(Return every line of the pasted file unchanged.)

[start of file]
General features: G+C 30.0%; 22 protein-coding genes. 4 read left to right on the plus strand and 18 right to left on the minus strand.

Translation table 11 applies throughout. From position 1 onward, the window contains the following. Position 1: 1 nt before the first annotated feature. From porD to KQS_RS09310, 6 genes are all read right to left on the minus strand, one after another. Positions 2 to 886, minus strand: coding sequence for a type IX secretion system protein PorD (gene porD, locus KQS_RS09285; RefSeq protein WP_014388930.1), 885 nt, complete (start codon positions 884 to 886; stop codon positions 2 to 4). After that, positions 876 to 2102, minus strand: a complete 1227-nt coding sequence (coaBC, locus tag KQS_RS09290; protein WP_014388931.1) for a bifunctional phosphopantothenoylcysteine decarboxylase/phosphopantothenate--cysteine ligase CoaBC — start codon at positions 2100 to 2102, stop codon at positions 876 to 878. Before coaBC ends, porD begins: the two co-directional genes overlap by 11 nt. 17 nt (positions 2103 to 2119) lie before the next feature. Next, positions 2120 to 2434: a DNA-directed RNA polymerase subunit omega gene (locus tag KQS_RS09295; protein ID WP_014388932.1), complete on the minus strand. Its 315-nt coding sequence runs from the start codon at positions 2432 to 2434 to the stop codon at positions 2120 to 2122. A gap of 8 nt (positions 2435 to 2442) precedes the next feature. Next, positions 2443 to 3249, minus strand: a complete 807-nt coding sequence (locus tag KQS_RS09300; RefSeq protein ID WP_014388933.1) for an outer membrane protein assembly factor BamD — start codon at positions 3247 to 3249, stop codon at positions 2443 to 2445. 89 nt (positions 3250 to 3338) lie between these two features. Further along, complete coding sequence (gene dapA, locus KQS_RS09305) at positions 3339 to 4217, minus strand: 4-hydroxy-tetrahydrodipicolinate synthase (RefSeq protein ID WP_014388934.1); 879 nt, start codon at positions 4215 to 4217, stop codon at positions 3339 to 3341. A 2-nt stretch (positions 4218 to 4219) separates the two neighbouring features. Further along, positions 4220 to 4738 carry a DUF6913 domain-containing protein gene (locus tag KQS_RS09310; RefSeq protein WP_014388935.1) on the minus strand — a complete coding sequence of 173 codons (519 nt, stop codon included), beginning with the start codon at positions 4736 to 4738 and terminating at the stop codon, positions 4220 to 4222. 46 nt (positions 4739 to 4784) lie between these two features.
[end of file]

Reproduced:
General features: G+C 30.0%; 22 protein-coding genes. 4 read left to right on the plus strand and 18 right to left on the minus strand.

Translation table 11 applies throughout. From position 1 onward, the window contains the following. Position 1: 1 nt before the first annotated feature. From porD to KQS_RS09310, 6 genes are all read right to left on the minus strand, one after another. Positions 2 to 886, minus strand: coding sequence for a type IX secretion system protein PorD (gene porD, locus KQS_RS09285; RefSeq protein WP_014388930.1), 885 nt, complete (start codon positions 884 to 886; stop codon positions 2 to 4). After that, positions 876 to 2102, minus strand: a complete 1227-nt coding sequence (coaBC, locus tag KQS_RS09290; protein WP_014388931.1) for a bifunctional phosphopantothenoylcysteine decarboxylase/phosphopantothenate--cysteine ligase CoaBC — start codon at positions 2100 to 2102, stop codon at positions 876 to 878. Before coaBC ends, porD begins: the two co-directional genes overlap by 11 nt. 17 nt (positions 2103 to 2119) lie before the next feature. Next, positions 2120 to 2434: a DNA-directed RNA polymerase subunit omega gene (locus tag KQS_RS09295; protein ID WP_014388932.1), complete on the minus strand. Its 315-nt coding sequence runs from the start codon at positions 2432 to 2434 to the stop codon at positions 2120 to 2122. A gap of 8 nt (positions 2435 to 2442) precedes the next feature. Next, positions 2443 to 3249, minus strand: a complete 807-nt coding sequence (locus tag KQS_RS09300; RefSeq protein ID WP_014388933.1) for an outer membrane protein assembly factor BamD — start codon at positions 3247 to 3249, stop codon at positions 2443 to 2445. 89 nt (positions 3250 to 3338) lie between these two features. Further along, complete coding sequence (gene dapA, locus KQS_RS09305) at positions 3339 to 4217, minus strand: 4-hydroxy-tetrahydrodipicolinate synthase (RefSeq protein ID WP_014388934.1); 879 nt, start codon at positions 4215 to 4217, stop codon at positions 3339 to 3341. A 2-nt stretch (positions 4218 to 4219) separates the two neighbouring features. Further along, positions 4220 to 4738 carry a DUF6913 domain-containing protein gene (locus tag KQS_RS09310; RefSeq protein WP_014388935.1) on the minus strand — a complete coding sequence of 173 codons (519 nt, stop codon included), beginning with the start codon at positions 4736 to 4738 and terminating at the stop codon, positions 4220 to 4222. 46 nt (positions 4739 to 4784) lie between these two features.